We are going to share several packing tips that we’ve come across recently, in the hopes that it might help others who are moving long-distance. Even though we’ve moved a few times, we’ve come to realize that our packing methods were less than acceptable. Thankfully we’ve had minimal breakage over the years, but with a 1,295 mile trip, we want to ensure our boxes arrive safely.
1. Start off with having the right supplies. Packing tape, packing paper, bubble wrap and sturdy boxes are four essential items. It is recommended to use clean newsprint for your packing paper, so the ink does not transfer to your belongings. We were able to buy end rolls of paper from the local newspaper company for $2 per roll.
2. Boxes need to be packed tightly. If you pick up a box and can hear things shifting and moving around in there, there will probably be breakage. Fill in all the gaps with packing paper. If you have children who are bringing stuffed animals, they make great filler. It doesn’t add a lot of weight to the boxes, and it prevents needing separate boxes for them.
3. Plastic totes are not necessarily the way to go. If they ship during transit, they could pop open and all your belongings will be scattered in the moving truck. We do have a few that we are bringing but we are going to secure them with wrap and packing tape and hope for the best.
4. When packing breakable items, fill the bottom of the boxes with crushed paper. This is where buying the end rolls of paper really come in handy. You can rip off as much as you need.
5. Books should be packed in a small carton and placed on end (not on top of each other).
6. Plates should never be packed flat; place on end. When wrapping plates, start from the corner and wrap diagonally, tucking in the edges as you go. Fill the bottom of the box with crushed paper, place plates on end, and then separate layers of plates with crushed paper.
7. Bowls will be packed the same way as plates.
8. When packing bowls with lids, first wrap the bowl and tuck paper on the inside. Then place lid on top and wrap entire bowl again.
9. When packing stemware, roll a piece of packing paper and roll along the stem of the glass. Then wrap each piece individually with more packing paper. Stemware should be placed on edge in the box (up–> down).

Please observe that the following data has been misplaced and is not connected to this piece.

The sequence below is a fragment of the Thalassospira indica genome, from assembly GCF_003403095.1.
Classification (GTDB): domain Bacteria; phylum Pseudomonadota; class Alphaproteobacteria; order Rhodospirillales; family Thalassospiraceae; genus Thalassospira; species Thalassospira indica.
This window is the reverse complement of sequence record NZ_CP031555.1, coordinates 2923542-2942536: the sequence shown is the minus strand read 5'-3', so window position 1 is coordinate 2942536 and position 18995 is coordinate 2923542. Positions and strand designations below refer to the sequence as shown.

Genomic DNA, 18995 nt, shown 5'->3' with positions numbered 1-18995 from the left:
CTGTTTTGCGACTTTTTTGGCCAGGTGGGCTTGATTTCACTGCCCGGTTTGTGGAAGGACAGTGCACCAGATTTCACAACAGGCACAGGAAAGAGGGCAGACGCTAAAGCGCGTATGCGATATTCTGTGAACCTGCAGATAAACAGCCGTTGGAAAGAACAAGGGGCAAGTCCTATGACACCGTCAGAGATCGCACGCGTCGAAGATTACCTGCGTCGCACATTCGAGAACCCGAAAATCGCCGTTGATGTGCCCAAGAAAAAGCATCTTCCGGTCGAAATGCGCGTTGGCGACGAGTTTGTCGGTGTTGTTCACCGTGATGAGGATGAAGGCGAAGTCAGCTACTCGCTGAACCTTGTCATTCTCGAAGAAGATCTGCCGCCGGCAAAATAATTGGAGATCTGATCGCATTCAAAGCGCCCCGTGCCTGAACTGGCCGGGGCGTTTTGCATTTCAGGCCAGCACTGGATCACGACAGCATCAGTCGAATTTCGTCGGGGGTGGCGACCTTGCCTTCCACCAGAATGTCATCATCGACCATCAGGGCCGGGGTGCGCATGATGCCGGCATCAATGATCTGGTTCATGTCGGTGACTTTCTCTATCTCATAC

10. Cups should be wrapped individually and then packed into the box upside down.
11. For odd-shaped items, roll a piece of packing paper around the handle. Then wrap the item using new paper.
12. If you have silver in a chest, there are two possible ways to wrap. You may wrap pieces individually and reposition in the chest, or you can fill in the empty spaces in the chest with tissue paper. Wrap the entire chest in a paper pad or bubblewrap.
13. Vases should be wrapped in bubblewrap and then in a paper pad.
14. Be sure to label all boxes with breakable items as FRAGILE with an arrow pointing up.
15. Mirror boxes are available to wrap mirrors or picture frames, and are adjustable to fit the size you need. Wrap in paper then place in a mirror box. Be sure to tape all the way around the box.
16. Electronic devices should be unplugged 24 hours before you move, to allow the devices to come to room temperature. The same rule applies when you arrive at your home or apartment: allow 24 hours before plugging in.
17. When possible, use the original packing and boxes for TVs and computers. Cut out a piece of cardboard to fit your screen before packing.
This is where we will give a shameless plug for Mayflower. :=) If you visit www.mayflower.com you can view different moving videos (which are also available on www.youtube.com; do a search for Mayflower).
Mark and Jen